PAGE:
Minister of Research, Science and Innovation Hon Dr Ayesha Verrall with Associate Professor Sika-Paotonu at the awards ceremony in Wellington on 1 May.
Associate Professor Dianne Sika-Paotonu is the first Pacific scientist to win the 2022 Prime Minister's Science Communication Prize.
An Associate Professor of Biomedical and Health Sciences in immunology and Associate Dean (Pacific) on the Wellington campus, Associate Professor Sika-Paotonu has been a leading voice during the COVID-19 pandemic.
As a New Zealander of Tongan descent, she has been one of the few Pacific voices qualified to speak in detail on the pandemic, providing regular, clear, and helpful explanations through print and broadcast media of the technical aspects of immunology, vaccines, the SARS-CoV-2 virus and infectious diseases.
She was nominated for the award by Professor Parry Guilford, the Director of the University of Otago's Centre for Translational Cancer Research. He says Associate Professor Sika-Paotonu stood out as a sensible and informed commentator during the pandemic.
“Her knowledge has always been expressed with grace and empathy for her audience. She is a highly effective communicator who takes her audience with her.”
Since the start of the pandemic, Associate Professor Sika-Paotonu has given more than 220 broadcast media interviews and contributed to more than 1,500 online and print media stories. She was also a member of Stuff's expert advisory panel for The Whole Truth: COVID-19 Vaccination project which promoted evidence-based information about the vaccine. Associate Professor Sika-Paotonu was also involved with The Whole Truth: Te Māramatanga series on public health topics prone to misinformation.
She says clear, helpful, evidence-based, and timely science communication is vital for countering misinformation and disinformation.
“It's important to understand your audience and its needs, provide useful and helpful information and communicate that appropriately.”
She has led and hosted outreach events and activities, including Pacific Fono and Talanoa gatherings to support inclusion, engagement, and appropriate communication with Pacific communities and with other groups. Associate Professor Sika-Paotonu also regularly presents to international audiences. These efforts collectively have added strength to her research and teaching work.
She says communicating science involves connecting with people and is grateful for opportunities to share her work across research, teaching and cultural settings, as well as publicly. One of the key factors of importance to her involves listening to others to learn how scientists can do better.
The Prime Minister's Science Communication Prize comes with $75,000 in prize money and Associate Professor Sika-Paotonu plans to use the funds to support students and young people in the health, education, and research sectors to become the next generation of science communicators. She also plans to continue her work communicating science to the public and Pacific communities.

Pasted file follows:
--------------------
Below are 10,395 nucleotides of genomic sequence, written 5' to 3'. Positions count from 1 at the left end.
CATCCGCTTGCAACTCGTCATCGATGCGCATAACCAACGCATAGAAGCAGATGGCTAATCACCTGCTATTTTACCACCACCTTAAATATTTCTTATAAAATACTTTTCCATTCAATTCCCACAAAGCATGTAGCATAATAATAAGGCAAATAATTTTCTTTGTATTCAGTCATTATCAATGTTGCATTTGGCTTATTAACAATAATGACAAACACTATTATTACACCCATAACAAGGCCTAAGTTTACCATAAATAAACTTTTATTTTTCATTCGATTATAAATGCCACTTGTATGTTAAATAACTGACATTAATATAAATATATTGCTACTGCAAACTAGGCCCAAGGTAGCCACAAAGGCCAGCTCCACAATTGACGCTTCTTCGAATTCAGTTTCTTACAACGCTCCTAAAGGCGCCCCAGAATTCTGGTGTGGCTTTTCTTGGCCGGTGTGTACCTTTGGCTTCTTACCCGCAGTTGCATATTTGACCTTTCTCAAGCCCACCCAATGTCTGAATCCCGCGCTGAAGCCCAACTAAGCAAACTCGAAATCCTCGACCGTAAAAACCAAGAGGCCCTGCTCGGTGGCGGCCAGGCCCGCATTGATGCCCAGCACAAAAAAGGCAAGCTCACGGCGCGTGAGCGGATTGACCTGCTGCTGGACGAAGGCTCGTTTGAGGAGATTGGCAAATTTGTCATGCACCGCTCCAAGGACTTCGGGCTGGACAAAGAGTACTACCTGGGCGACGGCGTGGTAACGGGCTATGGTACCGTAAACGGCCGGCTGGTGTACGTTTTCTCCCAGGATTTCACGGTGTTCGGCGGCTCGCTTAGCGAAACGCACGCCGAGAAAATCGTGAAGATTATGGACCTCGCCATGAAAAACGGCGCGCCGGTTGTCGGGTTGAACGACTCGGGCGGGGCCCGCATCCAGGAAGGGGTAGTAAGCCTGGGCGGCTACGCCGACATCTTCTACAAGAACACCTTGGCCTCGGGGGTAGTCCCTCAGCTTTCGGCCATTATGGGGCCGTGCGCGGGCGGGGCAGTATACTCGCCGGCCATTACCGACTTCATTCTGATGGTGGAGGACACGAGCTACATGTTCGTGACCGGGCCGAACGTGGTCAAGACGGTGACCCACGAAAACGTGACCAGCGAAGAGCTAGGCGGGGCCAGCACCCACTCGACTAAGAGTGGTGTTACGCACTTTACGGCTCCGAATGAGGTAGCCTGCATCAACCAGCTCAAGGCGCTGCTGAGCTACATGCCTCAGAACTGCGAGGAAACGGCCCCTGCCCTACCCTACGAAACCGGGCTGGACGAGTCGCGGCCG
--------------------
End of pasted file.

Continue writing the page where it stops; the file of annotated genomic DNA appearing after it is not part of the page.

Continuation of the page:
She attributes her commitment to giving back and contributing to society to her upbringing and her faith.
“My parents gave up everything to ensure that my brother and I had opportunities that they never had, so I carry that sense of responsibility to ensure I'm doing my part to give back and contribute to society. It is very important for me to be of service to Pacific communities in Aotearoa and the Pacific region.”
Otago's Deputy Vice-Chancellor, Research and Enterprise, Professor Richard Blaikie, says the University is exceptionally proud of the recognition for Associate Professor Sika-Paotonu, who joins the ranks of some of the best science communicators from Aotearoa and the Pacific.
“Her humble, thoughtful and respectful approach to communication means that her messages have been very well received by the communities of interest. It is also an outstanding mark of her character and commitment that she intends to use the funds from this prestigious award to support others.”
Associate-Professor Sika-Paotonu has received numerous awards for her research work. She was awarded the New Zealand Association of Scientists (NZAS) Cranwell Medal for science communication for 2020, the first Pacific biomedical scientist to receive the award. She is also a Fulbright New Zealand Scholar, providing the opportunity for her to collaborate with colleagues at Harvard University and the University of Oklahoma over her research into acute rheumatic fever and rheumatic heart disease, conditions which disproportionately affect indigenous peoples in Aotearoa New Zealand, Australia and the Pacific region.
The Government introduced the Prime Minister's Science Prizes in 2009 as a way of raising the profile and prestige of science within Aotearoa. They are administered by the Royal Society Te Apārangi.
The Science Communication Prize is awarded to a practising scientist who can demonstrate an interest, passion and aptitude for science communication and public engagement, or to someone who has developed expertise in public engagement or communicating complex scientific or technological information to the public or science community.
Professor Michael Baker from the Department of Public Health at the University of Otago, Wellington, was the 2020 winner of the Science Communication Prize.
For more information about the Prime Minister's Science Prizes, click here.
- Kōrero by Cheryl Norrie, Communications Adviser, Wellington